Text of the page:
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Samizdata quote of the day

Throughout our time in the EEC/EU Ministers have regularly used prerogative powers to bind us into EU decisions, regulations and judgements which Parliament has been unable to vote on or prevent. Many of these have adversely affected our right to be a sovereign and free people. It was curious that the High Court of England thought that was acceptable yet using the same prerogative powers to bring the right to self-government back was not. I hope the Judges understand three basic points. The first is the referendum was the decision. Government made that clear in Parliament and in a leaflet to all voting households. The second is Parliament can debate Brexit any time it likes, and has done so extensively already. The third is Parliament needs to make up its own mind on what it wants to vote on, and is free to do so. There can be plenty of votes on the Repeal Bill.

John Redwood

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24 comments to Samizdata quote of the day

  • David Roberts

    Perhaps prerogative powers do not apply.

    The UK government was instructed by Parliament through the European Communities Act 1972 (as amended) to implement the Treaty of the European Union. Article 50 is part of this treaty.

    The UK government is only allowed to not invoke Article 50 when and if the 1972 Act is revoked.
    What are all these judges doing? Hat tip Richard North.

  • staghounds

    As I’ve been saying since before the votes were counted, there won’t be any Brexit. And much as I’d like to see the EU kicked to the kerb, there’s plenty of legal basis for the argument that a referendum has no legal effect under the British Constitution. An Act of Parliament joined Britain to the EU, and it’s perfectly reasonable to hold that it would take one to leave.

    And in any case, no one who has the power to actually file the Article 50 wants to, and no one who wants to has the power to file one. Certainly Theresa “Any Year Now” May isn’t making any effort.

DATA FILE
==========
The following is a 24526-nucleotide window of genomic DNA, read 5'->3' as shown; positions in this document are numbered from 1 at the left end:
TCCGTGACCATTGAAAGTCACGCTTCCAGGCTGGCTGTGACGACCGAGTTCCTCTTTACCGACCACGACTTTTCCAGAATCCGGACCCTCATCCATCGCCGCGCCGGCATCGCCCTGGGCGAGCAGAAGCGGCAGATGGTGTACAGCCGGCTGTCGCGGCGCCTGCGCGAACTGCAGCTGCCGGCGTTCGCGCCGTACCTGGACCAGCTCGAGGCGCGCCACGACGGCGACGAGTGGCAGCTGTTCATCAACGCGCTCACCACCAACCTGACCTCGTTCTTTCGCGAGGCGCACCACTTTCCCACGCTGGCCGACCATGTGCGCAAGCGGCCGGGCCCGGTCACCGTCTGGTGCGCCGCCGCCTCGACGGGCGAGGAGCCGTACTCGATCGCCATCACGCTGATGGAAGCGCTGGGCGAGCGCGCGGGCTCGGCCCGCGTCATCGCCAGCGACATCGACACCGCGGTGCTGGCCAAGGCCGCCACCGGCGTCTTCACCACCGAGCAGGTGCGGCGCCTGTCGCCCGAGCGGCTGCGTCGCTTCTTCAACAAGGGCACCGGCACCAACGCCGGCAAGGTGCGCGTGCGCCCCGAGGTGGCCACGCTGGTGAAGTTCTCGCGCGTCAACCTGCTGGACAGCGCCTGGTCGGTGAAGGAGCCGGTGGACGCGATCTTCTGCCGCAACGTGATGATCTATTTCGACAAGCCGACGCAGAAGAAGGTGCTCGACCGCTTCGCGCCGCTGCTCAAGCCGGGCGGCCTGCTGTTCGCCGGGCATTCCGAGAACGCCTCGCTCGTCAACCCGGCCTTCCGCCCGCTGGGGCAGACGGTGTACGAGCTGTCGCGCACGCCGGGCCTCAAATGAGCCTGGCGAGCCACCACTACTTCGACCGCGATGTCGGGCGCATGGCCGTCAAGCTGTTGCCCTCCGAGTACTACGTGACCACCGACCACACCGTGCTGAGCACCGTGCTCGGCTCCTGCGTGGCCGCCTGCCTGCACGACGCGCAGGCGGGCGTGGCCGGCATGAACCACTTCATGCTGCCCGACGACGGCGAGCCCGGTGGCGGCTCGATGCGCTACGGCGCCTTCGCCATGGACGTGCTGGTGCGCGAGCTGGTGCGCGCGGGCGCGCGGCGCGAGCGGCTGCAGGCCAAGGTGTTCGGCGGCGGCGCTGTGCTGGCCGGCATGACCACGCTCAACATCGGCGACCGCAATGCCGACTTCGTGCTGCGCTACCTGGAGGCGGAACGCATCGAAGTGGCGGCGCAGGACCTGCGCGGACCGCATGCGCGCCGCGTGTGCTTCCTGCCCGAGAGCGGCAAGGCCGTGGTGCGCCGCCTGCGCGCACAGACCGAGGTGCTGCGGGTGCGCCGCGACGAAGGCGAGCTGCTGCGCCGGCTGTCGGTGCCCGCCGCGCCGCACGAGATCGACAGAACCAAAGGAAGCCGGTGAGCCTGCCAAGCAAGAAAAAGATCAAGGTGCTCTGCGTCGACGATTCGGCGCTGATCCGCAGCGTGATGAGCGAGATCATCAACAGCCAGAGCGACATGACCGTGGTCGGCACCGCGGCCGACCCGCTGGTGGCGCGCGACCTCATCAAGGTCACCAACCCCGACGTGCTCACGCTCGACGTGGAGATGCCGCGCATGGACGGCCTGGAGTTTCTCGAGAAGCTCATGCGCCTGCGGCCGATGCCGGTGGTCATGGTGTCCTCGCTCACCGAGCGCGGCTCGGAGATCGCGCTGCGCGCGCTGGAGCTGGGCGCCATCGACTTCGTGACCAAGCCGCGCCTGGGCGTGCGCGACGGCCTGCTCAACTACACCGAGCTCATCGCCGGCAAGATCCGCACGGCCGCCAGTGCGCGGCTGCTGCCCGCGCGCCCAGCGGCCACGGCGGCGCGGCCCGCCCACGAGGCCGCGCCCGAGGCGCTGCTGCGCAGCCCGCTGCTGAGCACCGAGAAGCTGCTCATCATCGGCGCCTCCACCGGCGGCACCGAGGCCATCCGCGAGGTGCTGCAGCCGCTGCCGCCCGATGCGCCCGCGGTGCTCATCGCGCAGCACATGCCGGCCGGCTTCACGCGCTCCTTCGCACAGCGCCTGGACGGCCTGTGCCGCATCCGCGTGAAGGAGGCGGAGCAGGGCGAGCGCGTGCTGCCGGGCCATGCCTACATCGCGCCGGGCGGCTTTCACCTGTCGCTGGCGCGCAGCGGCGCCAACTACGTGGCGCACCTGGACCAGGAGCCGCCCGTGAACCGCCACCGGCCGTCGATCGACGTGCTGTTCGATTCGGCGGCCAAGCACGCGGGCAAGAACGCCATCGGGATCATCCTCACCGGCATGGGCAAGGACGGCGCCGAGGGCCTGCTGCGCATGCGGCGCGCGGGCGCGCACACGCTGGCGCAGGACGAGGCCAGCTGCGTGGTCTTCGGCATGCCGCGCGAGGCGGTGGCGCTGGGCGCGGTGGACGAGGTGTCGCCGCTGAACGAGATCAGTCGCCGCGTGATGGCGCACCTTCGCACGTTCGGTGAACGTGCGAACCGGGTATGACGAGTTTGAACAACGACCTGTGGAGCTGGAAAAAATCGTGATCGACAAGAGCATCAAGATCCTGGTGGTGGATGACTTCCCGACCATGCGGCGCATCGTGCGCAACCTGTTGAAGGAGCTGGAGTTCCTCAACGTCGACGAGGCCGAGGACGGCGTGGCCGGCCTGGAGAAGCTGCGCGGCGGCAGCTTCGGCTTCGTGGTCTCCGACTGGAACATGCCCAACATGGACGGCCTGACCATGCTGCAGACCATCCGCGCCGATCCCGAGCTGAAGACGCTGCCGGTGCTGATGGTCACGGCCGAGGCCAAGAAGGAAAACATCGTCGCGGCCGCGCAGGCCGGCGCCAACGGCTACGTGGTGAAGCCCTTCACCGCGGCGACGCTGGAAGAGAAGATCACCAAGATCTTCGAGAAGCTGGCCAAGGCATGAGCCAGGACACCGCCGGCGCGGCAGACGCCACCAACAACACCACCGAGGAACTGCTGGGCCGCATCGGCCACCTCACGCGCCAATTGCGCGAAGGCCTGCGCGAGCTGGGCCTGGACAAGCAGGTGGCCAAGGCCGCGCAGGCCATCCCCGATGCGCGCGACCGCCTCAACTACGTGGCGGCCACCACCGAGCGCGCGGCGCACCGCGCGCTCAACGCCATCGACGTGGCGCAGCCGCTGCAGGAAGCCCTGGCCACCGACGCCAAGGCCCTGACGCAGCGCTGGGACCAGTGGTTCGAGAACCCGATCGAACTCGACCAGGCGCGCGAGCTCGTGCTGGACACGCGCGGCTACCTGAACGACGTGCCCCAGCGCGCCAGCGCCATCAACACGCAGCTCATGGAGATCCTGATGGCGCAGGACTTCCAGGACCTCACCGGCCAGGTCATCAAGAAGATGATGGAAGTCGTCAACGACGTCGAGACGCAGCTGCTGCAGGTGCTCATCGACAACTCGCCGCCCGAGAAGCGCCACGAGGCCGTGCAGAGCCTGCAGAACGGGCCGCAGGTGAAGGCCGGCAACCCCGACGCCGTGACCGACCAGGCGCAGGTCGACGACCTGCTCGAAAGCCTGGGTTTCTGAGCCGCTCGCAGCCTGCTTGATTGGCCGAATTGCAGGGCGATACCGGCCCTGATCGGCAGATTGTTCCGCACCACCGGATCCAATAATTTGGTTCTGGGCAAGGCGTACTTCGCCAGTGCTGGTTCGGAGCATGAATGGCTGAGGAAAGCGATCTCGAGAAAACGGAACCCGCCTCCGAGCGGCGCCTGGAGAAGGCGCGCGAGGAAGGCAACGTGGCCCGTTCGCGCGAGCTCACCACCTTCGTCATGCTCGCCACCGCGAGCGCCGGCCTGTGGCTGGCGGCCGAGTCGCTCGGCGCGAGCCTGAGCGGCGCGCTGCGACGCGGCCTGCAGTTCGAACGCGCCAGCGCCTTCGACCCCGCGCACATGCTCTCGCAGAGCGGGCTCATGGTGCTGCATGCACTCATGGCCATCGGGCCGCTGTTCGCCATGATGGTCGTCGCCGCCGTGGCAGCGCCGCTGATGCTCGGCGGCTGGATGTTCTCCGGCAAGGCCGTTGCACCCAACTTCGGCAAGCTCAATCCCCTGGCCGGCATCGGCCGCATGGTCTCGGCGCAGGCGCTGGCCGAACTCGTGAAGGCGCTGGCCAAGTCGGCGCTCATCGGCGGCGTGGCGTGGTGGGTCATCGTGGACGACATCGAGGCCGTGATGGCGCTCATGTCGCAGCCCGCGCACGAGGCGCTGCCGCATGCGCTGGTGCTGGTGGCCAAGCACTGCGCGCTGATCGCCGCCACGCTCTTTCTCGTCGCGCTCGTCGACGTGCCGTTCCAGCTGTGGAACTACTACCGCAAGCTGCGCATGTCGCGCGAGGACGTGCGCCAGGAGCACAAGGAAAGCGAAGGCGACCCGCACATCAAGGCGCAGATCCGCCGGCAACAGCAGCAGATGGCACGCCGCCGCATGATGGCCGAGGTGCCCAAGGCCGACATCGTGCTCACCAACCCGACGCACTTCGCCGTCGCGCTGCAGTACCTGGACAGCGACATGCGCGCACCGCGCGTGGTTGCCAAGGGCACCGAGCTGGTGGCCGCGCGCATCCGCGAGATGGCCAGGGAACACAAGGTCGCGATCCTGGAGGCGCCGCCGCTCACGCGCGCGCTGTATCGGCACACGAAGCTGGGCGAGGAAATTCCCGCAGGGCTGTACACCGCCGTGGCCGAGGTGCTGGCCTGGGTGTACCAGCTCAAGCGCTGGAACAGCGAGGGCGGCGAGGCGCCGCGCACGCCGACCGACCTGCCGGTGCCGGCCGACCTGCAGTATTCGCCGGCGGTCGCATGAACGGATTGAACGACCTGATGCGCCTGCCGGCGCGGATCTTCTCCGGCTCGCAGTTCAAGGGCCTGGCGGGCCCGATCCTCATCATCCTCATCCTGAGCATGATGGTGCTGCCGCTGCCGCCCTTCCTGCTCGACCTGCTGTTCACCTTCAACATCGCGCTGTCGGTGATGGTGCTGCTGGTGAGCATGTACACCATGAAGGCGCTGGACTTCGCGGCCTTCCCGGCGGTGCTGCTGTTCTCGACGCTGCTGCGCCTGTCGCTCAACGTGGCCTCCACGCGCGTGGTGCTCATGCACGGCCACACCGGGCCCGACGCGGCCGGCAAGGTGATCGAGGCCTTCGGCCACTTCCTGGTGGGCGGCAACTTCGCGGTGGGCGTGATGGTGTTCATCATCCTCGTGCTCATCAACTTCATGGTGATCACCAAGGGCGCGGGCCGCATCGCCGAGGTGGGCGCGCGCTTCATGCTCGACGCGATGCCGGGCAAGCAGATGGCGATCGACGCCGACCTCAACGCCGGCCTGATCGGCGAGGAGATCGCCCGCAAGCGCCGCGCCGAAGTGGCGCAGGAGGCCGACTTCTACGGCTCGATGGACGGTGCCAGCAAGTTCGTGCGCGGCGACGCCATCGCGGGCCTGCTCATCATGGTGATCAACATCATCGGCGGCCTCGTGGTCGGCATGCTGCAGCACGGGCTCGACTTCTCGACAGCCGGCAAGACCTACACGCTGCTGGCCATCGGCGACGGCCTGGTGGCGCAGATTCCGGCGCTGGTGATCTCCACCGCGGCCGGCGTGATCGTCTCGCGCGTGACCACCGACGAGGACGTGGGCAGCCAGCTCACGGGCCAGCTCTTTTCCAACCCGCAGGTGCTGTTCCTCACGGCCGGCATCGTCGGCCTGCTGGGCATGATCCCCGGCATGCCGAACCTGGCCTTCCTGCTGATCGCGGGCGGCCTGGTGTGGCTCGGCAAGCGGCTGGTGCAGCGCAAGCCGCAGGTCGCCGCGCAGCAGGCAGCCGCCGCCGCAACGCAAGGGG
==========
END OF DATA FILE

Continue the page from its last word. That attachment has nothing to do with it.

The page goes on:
Parliamentary and Government sovreignty rule you, not the expressed will of the people. Sorry.

  • bobby b

    “Parliamentary and Government sovreignty rule you, not the expressed will of the people. Sorry.”

    Would it be more accurate to say that the expressed will of the people does in fact rule the country, but that that will is only measured and determined through Parliamentary elections?

    Seems to me there’s a difference between saying that the people are impotent and powerless, versus that the people got gamed by leaders who thought they would get away with letting people think they were taking part in a meaningful process but who didn’t expect that it would backfire on them when the vote went awry.

  • PersonFromPorlock

    bobby b
    December 6, 2016 at 4:56 pm

    Would it be more accurate to say that the expressed will of the people does in fact rule the country, but that that will is only measured and determined through Parliamentary elections?

    Hard to explain holding a referendum, then.

  • PaulH

    It’s easy to explain holding a referendum. It was a wild promise made to get Cameron out of a sticky spot. I would hope that if the referendum had been called for a good reason – e.g. Our place in the EU is in question, and only the people en masse can decide what it is the country should be – everyone would have taken both the vote and the result more seriously.

  • Mr Ecks

    You may not have taken the vote seriously but I and millions of others did.

    And–despite Staghounds whining– nothing has happened to stop Brexit. If the lawdogs prove false and treacherous then the HoC scum need to be whipped into line.

  • Gareth

    staghounds said:

    An Act of Parliament joined Britain to the EU, and it’s perfectly reasonable to hold that it would take one to leave.

    The act of Parliament came at the end of negotiations not before. Notifying Brussels as per Article 50 *isn’t* leaving. The rights of British EU citizens will remain unchanged until the negotiations are finished and Parliament approves it.

  • Lee Moore

    there’s plenty of legal basis for the argument that a referendum has no legal effect under the British Constitution

    True, but false. The question at issue is whether or not Ministers have the power under the Royal Prerogative to give Article 50 notice. It is not in dispute that Ministers have hitherto had undisputed prerogative power to enter into treaties and to withdraw from them, unless forbidden by statute. Since there is no express prohibition in statute, you’d have thought that was the end of the matter. But no. The High Court concluded that such a prohibition should be inferred from the ECA 1972, even though the ECA 1972 doesn’t have anything explicit to say on the subject. So, the question of what may be inferred from absent words is very much in play.